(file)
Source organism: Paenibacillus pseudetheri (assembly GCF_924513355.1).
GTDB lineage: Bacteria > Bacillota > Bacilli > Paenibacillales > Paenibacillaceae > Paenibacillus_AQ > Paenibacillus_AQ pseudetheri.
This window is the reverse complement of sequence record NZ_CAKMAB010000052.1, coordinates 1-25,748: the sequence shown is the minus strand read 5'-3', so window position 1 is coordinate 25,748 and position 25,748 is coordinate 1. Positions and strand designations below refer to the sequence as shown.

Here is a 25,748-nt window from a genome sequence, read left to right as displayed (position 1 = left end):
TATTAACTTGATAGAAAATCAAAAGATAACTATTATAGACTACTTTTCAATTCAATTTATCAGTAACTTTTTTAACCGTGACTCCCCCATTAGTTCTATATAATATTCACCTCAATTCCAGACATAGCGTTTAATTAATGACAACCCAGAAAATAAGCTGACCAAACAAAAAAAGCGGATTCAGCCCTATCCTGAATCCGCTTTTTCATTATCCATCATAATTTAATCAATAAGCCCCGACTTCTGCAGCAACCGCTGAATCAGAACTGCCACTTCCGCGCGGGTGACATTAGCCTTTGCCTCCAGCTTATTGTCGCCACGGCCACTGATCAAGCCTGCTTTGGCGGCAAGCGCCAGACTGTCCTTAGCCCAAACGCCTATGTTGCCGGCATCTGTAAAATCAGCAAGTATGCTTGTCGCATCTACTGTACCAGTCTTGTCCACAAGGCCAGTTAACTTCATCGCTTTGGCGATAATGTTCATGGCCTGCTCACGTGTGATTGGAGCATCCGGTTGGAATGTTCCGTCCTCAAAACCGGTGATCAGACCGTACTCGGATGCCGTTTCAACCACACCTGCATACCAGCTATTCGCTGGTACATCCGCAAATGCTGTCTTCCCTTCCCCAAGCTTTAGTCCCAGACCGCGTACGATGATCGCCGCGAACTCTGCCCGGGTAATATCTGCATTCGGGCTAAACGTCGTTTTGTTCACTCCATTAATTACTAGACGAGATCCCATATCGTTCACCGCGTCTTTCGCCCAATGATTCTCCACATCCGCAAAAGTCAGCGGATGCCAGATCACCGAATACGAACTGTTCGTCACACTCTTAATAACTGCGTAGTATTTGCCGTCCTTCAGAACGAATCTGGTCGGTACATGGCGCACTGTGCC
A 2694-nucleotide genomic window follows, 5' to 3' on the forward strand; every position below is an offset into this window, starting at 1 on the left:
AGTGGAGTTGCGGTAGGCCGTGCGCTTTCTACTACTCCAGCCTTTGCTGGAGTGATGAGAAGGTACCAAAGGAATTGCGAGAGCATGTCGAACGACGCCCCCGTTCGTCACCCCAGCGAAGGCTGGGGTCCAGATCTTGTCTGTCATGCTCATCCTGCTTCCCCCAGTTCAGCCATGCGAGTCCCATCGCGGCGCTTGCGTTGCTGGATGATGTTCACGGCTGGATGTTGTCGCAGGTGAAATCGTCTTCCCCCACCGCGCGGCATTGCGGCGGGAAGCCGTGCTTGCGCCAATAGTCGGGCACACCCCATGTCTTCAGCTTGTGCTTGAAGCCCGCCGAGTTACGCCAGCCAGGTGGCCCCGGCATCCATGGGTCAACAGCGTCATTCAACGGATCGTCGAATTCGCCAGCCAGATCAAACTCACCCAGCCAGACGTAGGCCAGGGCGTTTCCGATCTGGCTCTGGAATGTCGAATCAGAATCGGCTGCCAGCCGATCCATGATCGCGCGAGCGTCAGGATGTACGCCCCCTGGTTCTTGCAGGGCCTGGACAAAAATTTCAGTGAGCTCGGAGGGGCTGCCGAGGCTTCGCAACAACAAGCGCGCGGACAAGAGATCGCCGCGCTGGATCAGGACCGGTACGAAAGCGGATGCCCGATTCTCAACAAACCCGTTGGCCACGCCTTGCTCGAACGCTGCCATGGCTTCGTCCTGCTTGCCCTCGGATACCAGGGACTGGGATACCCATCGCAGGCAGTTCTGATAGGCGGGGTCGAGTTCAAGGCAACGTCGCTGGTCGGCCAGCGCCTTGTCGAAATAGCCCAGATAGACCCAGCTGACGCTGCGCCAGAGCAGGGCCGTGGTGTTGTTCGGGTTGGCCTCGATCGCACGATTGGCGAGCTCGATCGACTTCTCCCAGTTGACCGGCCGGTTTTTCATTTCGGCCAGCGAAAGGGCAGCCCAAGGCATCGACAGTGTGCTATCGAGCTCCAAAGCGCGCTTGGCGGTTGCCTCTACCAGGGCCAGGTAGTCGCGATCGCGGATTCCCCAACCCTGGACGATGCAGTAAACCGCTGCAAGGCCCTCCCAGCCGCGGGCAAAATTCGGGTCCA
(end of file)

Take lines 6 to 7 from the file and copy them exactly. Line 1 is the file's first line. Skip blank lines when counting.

A 2694-nucleotide genomic window follows, 5' to 3' on the forward strand; every position below is an offset into this window, starting at 1 on the left:
AGTGGAGTTGCGGTAGGCCGTGCGCTTTCTACTACTCCAGCCTTTGCTGGAGTGATGAGAAGGTACCAAAGGAATTGCGAGAGCATGTCGAACGACGCCCCCGTTCGTCACCCCAGCGAAGGCTGGGGTCCAGATCTTGTCTGTCATGCTCATCCTGCTTCCCCCAGTTCAGCCATGCGAGTCCCATCGCGGCGCTTGCGTTGCTGGATGATGTTCACGGCTGGATGTTGTCGCAGGTGAAATCGTCTTCCCCCACCGCGCGGCATTGCGGCGGGAAGCCGTGCTTGCGCCAATAGTCGGGCACACCCCATGTCTTCAGCTTGTGCTTGAAGCCCGCCGAGTTACGCCAGCCAGGTGGCCCCGGCATCCATGGGTCAACAGCGTCATTCAACGGATCGTCGAATTCGCCAGCCAGATCAAACTCACCCAGCCAGACGTAGGCCAGGGCGTTTCCGATCTGGCTCTGGAATGTCGAATCAGAATCGGCTGCCAGCCGATCCATGATCGCGCGAGCGTCAGGATGTACGCCCCCTGGTTCTTGCAGGGCCTGGACAAAAATTTCAGTGAGCTCGGAGGGGCTGCCGAGGCTTCGCAACAACAAGCGCGCGGACAAGAGATCGCCGCGCTGGATCAGGACCGGTACGAAAGCGGATGCCCGATTCTCAACAAACCCGTTGGCCACGCCTTGCTCGAACGCTGCCATGGCTTCGTCCTGCTTGCCCTCGGATACCAGGGACTGGGATACCCATCGCAGGCAGTTCTGATAGGCGGGGTCGAGTTCAAGGCAACGTCGCTGGTCGGCCAGCGCCTTGTCGAAATAGCCCAGATAGACCCAGCTGACGCTGCGCCAGAGCAGGGCCGTGGTGTTGTTCGGGTTGGCCTCGATCGCACGATTGGCGAGCTCGATCGACTTCTCCCAGTTGACCGGCCGGTTTTTCATTTCGGCCAGCGAAAGGGCAGCCCAAGGCATCGACAGTGTGCTATCGAGCTCCAAAGCGCGCTTGGCGGTTGCCTCTACCAGGGCCAGGTAGTCGCGATCGCGGATTCCCCAACCCTGGACGATGCAGTAAACCGCTGCAAGGCCCTCCCAGCCGCGGGCAAAATTCGGGTCCA